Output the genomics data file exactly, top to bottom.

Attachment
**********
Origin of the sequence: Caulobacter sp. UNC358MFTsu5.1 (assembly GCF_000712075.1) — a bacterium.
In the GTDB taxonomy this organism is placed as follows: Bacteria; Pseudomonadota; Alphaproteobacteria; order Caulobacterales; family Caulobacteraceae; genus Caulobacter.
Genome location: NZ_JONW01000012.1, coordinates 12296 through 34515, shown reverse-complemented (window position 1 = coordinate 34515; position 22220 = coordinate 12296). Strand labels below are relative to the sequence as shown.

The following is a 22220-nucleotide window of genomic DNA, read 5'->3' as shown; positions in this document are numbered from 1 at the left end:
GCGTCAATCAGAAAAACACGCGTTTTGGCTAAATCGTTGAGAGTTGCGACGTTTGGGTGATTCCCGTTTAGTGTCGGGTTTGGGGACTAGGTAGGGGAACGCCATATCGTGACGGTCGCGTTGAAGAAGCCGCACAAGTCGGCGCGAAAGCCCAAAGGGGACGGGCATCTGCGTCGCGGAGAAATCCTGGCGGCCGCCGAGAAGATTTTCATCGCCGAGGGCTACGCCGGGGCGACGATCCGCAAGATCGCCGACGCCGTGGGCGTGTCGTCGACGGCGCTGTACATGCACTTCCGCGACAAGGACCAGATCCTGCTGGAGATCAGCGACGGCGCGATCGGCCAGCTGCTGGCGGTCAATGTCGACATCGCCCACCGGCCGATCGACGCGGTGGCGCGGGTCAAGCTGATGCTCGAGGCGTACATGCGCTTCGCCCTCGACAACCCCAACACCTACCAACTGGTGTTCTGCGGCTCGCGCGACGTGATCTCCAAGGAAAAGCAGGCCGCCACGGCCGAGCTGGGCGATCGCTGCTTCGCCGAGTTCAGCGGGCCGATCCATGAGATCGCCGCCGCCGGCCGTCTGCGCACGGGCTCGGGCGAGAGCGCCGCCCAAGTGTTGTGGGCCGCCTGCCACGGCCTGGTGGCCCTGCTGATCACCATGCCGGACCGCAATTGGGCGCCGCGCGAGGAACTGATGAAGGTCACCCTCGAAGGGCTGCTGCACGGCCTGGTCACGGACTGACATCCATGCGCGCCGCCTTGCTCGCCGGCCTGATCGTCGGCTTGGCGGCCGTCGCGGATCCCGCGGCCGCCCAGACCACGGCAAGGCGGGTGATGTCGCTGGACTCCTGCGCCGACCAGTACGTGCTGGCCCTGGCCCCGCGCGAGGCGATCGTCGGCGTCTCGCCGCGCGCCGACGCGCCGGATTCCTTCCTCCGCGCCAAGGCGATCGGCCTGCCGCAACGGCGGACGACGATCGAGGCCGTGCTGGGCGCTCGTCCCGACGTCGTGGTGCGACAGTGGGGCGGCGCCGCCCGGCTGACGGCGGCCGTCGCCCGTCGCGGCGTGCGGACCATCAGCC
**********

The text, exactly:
Origin of the sequence: Caulobacter sp. UNC358MFTsu5.1 (assembly GCF_000712075.1) — a bacterium.
In the GTDB taxonomy this organism is placed as follows: Bacteria; Pseudomonadota; Alphaproteobacteria; order Caulobacterales; family Caulobacteraceae; genus Caulobacter.
Genome location: NZ_JONW01000012.1, coordinates 12296 through 34515, shown reverse-complemented (window position 1 = coordinate 34515; position 22220 = coordinate 12296). Strand labels below are relative to the sequence as shown.

The following is a 22220-nucleotide window of genomic DNA, read 5'->3' as shown; positions in this document are numbered from 1 at the left end:
GCGTCAATCAGAAAAACACGCGTTTTGGCTAAATCGTTGAGAGTTGCGACGTTTGGGTGATTCCCGTTTAGTGTCGGGTTTGGGGACTAGGTAGGGGAACGCCATATCGTGACGGTCGCGTTGAAGAAGCCGCACAAGTCGGCGCGAAAGCCCAAAGGGGACGGGCATCTGCGTCGCGGAGAAATCCTGGCGGCCGCCGAGAAGATTTTCATCGCCGAGGGCTACGCCGGGGCGACGATCCGCAAGATCGCCGACGCCGTGGGCGTGTCGTCGACGGCGCTGTACATGCACTTCCGCGACAAGGACCAGATCCTGCTGGAGATCAGCGACGGCGCGATCGGCCAGCTGCTGGCGGTCAATGTCGACATCGCCCACCGGCCGATCGACGCGGTGGCGCGGGTCAAGCTGATGCTCGAGGCGTACATGCGCTTCGCCCTCGACAACCCCAACACCTACCAACTGGTGTTCTGCGGCTCGCGCGACGTGATCTCCAAGGAAAAGCAGGCCGCCACGGCCGAGCTGGGCGATCGCTGCTTCGCCGAGTTCAGCGGGCCGATCCATGAGATCGCCGCCGCCGGCCGTCTGCGCACGGGCTCGGGCGAGAGCGCCGCCCAAGTGTTGTGGGCCGCCTGCCACGGCCTGGTGGCCCTGCTGATCACCATGCCGGACCGCAATTGGGCGCCGCGCGAGGAACTGATGAAGGTCACCCTCGAAGGGCTGCTGCACGGCCTGGTCACGGACTGACATCCATGCGCGCCGCCTTGCTCGCCGGCCTGATCGTCGGCTTGGCGGCCGTCGCGGATCCCGCGGCCGCCCAGACCACGGCAAGGCGGGTGATGTCGCTGGACTCCTGCGCCGACCAGTACGTGCTGGCCCTGGCCCCGCGCGAGGCGATCGTCGGCGTCTCGCCGCGCGCCGACGCGCCGGATTCCTTCCTCCGCGCCAAGGCGATCGGCCTGCCGCAACGGCGGACGACGATCGAGGCCGTGCTGGGCGCTCGTCCCGACGTCGTGGTGCGACAGTGGGGCGGCGCCGCCCGGCTGACGGCGGCCGTCGCCCGTCGCGGCGTGCGGACCATCAGCC